The Ferrari driver picked up his second win of the year at the Hungarian Grand Prix in July but the dominant form of Briton Lewis Hamilton has allowed the Mercedes driver to open up a 74- point advantage over Vettel with six races remaining. Red Bull’s Daniel Riccardo and Ferrari’s Kimi Raikkonen started second and third, respectively, and for every single lap of the Grand Prix, would stay in thoses positions.
Mercedes’ 15-month domination of Formula One qualifying came to a shuddering halt on Saturday when Ferrari’s Sebastian Vettel snatched pole position for the Singapore Grand Prix.
His championship lead over Mercedes teammate Nico Rosberg, who finished fourth, was cut from 53 to 41 points – 252 vs. 211 – with Vettel a further eight points back on 203.
Vettel’s first pole position since Brazil 2013 also snapped a qualifying dry spell for Ferrari stretching back to Germany 2012.
“The guys ahead have been quicker all weekend, so you have to assume that is going to be the same tomorrow, but I go with the mentality of trying to win”. After a lengthy investigation Hamilton’s win, his seventh of the campaign, stood. “In the second stint, I was dictating the pace”.
“The goal is to still win the race but it’s very hard to overtake here and the others, particularly the Red Bulls, are incredibly quick through the long runs”, Hamilton said.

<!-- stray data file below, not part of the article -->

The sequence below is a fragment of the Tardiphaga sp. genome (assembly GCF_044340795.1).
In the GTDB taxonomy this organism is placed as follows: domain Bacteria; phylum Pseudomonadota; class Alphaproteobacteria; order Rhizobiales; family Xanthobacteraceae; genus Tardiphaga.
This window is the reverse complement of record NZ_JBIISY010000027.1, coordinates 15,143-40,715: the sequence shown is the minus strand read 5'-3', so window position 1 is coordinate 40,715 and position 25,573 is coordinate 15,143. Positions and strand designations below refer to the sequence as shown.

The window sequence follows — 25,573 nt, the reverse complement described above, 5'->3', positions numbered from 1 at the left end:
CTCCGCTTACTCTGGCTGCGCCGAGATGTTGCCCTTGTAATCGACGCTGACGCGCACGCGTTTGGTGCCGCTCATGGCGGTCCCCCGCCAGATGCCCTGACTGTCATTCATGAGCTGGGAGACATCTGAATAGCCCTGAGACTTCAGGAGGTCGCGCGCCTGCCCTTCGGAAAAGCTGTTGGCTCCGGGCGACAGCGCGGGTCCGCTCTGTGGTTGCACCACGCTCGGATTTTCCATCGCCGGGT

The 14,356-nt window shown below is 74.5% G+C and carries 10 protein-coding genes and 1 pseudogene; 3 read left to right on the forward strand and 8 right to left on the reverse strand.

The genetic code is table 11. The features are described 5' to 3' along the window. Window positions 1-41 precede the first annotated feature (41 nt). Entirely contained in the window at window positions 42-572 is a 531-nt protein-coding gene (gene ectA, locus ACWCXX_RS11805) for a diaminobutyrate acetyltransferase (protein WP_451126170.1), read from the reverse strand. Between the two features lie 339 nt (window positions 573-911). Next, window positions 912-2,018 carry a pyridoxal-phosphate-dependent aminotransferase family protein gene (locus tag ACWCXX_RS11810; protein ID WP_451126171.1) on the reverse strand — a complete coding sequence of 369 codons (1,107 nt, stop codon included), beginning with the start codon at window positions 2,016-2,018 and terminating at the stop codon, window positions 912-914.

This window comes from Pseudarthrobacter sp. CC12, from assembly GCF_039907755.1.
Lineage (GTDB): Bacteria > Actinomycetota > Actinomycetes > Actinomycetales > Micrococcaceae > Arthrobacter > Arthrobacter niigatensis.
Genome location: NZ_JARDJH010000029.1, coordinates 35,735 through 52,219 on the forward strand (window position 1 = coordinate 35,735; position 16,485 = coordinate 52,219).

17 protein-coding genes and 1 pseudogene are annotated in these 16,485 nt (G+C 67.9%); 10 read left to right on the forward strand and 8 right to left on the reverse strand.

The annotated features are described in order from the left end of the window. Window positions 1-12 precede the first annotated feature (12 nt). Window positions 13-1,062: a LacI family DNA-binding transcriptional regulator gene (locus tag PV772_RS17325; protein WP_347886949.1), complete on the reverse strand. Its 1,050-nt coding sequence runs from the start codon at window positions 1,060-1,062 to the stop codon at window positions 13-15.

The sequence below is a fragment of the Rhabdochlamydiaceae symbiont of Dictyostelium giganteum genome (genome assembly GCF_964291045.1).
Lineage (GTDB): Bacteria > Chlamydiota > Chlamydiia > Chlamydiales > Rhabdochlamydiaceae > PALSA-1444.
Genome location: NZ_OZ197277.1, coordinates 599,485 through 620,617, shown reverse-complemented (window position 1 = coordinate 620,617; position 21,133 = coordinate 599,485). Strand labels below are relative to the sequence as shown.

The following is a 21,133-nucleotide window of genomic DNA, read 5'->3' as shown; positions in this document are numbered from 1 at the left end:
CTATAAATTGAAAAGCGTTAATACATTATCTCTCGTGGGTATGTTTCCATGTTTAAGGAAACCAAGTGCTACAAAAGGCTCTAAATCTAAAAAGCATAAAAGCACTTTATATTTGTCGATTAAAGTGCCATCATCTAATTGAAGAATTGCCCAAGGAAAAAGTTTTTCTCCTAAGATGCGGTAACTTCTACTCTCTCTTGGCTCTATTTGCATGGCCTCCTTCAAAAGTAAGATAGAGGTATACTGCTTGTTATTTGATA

“I know it’s only Saturday and the main job is coming tomorrow but I had to enjoy the moment when I heard that we’d made it. It was looking pretty good, right from the off – and from this morning”.
“These tires for some reason aren’t working on our auto “, Hamilton said.
Vettel described the intruder as “crazy” while Ricciardo, who was starting to inch closer to the front, said the introduction of the safety auto cost him any chance of winning.
“I should have known he was mental”, the 2009 world champion said over the team radio after losing part of his front wing in the incident with the error-prone Lotus driver.
And that means the dream he has had since he was nine to match the race victories of his idol Ayrton Senna may have to be put on hold.
Behind the main title contenders, there was a superb but in the end controversial drive by 17-year-old Max Verstappen who carved his way through the field from the back of the grid to finish eighth, but defied an order from his Toro Rosso team to allow teammate Carlo Sainz past in the closing stages. “When they started to pull away, I knew it was over”.
“I don’t remember another time in my Formula One career where something like this has happened, where we have not changed anything on the auto but we are a second and a half down”.